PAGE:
You must show that you were genuinely deceived by the misrepresentations given to win a lawsuit for fraud. You must also show that the person making the statement knew it was an outright lie or that they were involved in a fraud. In the case of a money mule, they may have been a direct participant or an accessory to the fraud – your attorney will help you make these decisions.
Another Potential Approach: Misappropriation Of Funds
While many people are familiar with the term embezzlement, most are less are aware of what misappropriation of funds means.
While both offenses hinge on the unlawful use of another person’s assets, usually in a business setting (but not always,) misappropriation of funds refers to taking of money only and not other forms of property.
Elements Of Misappropriation:
To be liable for misappropriating funds, a case must establish that a defendant
- Was entrusted with possession or control of funds belonging to another person, entity, or organization (meaning the scam victim)
- Knowingly misappropriated the money or took an action that resulted in the misappropriation of funds
- Used the money for his or her own purposes, which can include transferring it to another bank account or refusing to deliver it upon demand by the owner
- While many misappropriation cases are tried in state court, cases involving particularly large sums may also be prosecuted in federal court.
Other Reasons For a Civil Complaint
Scam victims especially almost never have a chance to have “their day in court” or face the criminal that deceived them. However, filing a lawsuit is an opportunity to tell your story and seek justice.
Mules are in many cases unknowing participants in these scams, but as every victim knows, there were moments of clarity when you knew or suspected it was a scam. For a regular scam victim, this was your own mistake and one that affected you only. But in the case of a Money Mule, this profoundly harms others and there is (or at least there should be) a different level of responsibility to others.
If the money mule receives money from victims and forwards it to a criminal they are typically considered to be Aiding and Abetting. Meaning: To assist someone in committing to commit a crime. Generally, an aider and abettor is criminally liable to the same extent as the principal. Also called “aid or abet” and “counsel and procure.”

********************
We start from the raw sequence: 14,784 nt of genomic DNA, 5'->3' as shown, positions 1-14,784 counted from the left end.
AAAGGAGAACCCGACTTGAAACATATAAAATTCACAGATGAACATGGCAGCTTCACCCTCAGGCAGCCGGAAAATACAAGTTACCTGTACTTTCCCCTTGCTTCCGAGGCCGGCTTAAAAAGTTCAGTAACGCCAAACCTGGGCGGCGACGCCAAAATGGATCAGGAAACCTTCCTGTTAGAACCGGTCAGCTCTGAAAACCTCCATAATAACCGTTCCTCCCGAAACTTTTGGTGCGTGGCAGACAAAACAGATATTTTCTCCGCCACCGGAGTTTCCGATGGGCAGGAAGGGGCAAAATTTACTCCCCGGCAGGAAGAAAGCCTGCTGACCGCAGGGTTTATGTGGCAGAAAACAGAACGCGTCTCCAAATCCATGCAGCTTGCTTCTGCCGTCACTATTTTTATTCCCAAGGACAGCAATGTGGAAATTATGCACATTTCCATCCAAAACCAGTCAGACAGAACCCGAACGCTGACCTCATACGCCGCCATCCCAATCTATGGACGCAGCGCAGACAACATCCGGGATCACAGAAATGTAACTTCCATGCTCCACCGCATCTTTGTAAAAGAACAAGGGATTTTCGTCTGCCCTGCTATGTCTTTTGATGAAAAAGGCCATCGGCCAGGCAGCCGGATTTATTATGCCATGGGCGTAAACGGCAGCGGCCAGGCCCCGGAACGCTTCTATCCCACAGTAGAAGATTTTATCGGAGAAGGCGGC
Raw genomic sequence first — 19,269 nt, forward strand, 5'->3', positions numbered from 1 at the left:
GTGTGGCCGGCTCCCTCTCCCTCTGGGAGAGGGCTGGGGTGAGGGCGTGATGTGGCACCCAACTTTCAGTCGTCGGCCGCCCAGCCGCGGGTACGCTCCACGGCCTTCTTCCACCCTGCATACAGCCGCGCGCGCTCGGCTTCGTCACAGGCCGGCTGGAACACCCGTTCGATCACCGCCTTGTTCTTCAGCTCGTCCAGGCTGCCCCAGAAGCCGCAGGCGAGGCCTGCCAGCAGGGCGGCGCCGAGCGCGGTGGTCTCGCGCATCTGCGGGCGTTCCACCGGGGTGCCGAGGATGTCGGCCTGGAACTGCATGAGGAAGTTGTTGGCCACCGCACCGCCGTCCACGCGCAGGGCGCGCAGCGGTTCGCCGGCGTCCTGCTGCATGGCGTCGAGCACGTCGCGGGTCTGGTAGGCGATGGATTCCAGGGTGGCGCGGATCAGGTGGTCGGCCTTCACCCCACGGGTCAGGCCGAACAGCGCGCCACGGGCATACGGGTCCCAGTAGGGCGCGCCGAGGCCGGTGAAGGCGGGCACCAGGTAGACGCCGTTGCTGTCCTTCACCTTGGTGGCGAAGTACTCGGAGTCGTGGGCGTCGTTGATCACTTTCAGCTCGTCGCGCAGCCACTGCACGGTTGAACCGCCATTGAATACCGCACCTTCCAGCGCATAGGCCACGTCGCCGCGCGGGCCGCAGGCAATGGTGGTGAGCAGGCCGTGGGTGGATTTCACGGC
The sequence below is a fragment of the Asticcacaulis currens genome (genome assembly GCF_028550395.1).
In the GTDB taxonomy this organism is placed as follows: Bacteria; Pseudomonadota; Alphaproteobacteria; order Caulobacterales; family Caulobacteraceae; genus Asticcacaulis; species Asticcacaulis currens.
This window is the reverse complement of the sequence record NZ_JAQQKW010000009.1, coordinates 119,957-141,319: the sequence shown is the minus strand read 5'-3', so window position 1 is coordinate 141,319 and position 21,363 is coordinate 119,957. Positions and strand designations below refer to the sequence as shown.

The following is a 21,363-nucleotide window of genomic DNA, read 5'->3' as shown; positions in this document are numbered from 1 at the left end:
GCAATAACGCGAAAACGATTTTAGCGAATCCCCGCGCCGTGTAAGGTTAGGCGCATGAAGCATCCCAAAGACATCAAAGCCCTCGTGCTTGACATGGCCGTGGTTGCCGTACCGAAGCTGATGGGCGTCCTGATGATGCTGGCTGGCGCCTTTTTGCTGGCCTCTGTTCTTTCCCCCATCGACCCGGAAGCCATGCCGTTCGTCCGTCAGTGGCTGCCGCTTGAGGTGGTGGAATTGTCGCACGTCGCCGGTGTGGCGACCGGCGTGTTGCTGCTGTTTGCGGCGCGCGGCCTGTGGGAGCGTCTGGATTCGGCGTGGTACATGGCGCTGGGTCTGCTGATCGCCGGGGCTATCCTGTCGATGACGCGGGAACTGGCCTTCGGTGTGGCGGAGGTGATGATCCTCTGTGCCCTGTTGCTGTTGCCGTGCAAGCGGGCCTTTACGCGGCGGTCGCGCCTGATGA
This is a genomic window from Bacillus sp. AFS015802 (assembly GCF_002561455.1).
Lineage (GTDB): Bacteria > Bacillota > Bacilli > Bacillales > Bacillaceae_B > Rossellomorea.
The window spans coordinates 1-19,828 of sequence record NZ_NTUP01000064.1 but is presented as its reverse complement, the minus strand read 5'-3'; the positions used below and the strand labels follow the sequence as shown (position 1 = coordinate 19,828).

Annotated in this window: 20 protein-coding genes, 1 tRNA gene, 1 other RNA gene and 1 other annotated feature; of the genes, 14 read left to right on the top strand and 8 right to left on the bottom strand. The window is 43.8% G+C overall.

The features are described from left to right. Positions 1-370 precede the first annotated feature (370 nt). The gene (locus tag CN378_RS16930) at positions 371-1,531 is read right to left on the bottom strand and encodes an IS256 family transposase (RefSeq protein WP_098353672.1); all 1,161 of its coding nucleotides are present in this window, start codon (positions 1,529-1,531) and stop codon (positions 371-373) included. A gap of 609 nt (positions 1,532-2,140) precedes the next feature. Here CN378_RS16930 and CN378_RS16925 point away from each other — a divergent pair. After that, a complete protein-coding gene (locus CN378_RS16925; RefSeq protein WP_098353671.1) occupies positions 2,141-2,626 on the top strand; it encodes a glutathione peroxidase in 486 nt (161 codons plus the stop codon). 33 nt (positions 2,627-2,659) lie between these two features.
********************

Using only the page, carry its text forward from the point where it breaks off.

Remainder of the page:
To Abet means: To criminally assist another person in the commission of a crime including in the actual commission of the crime (such as receiving the proceeds of the crime – your money.)
They may also be defined as an Accomplice. Meaning they are a person who knowingly, voluntarily, or intentionally gives assistance to another in (or in some cases fails to prevent another from) the commission of a crime. An accomplice is criminally liable to the same extent as the principal. An accomplice, unlike an accessory, is typically present when the crime is committed – meaning they received the money in this context.
Is It Morally Right?
This is a hard question and something each person must answer.
We know that most money mules are scam victims themselves, BUT NOT ALL OF THEM ARE! Some are taking a commission or percentage from the money collected for their benefit. Those that are victims themselves are double victims because they lost their own money and then (in many cases) unknowingly participated in defrauding others.
But it comes down to personal responsibility
If a mule suspects they are involved in a scam they have an obligation to notify the police immediately to mitigate the harm to other victims. Most mules, even after they find the truth never come forward. By their silence, they enable the scammer to continue their crime spree.
The mule has a duty to try to prevent more harm.
However, in the end, each participant has to make their own decisions about what is right or wrong.
We recommend, that if you feel that the mule is also a victim, but want to have your day in court to tell your story on the record and perhaps express your opinion of law enforcement’s overall failures, then sue for just $1.00 – so that they is a determination that the mule should not have been involved, but you are not victimizing them again – but this is your choice.
In our opinion, the civil process allows for more discussion and recognition of the problem.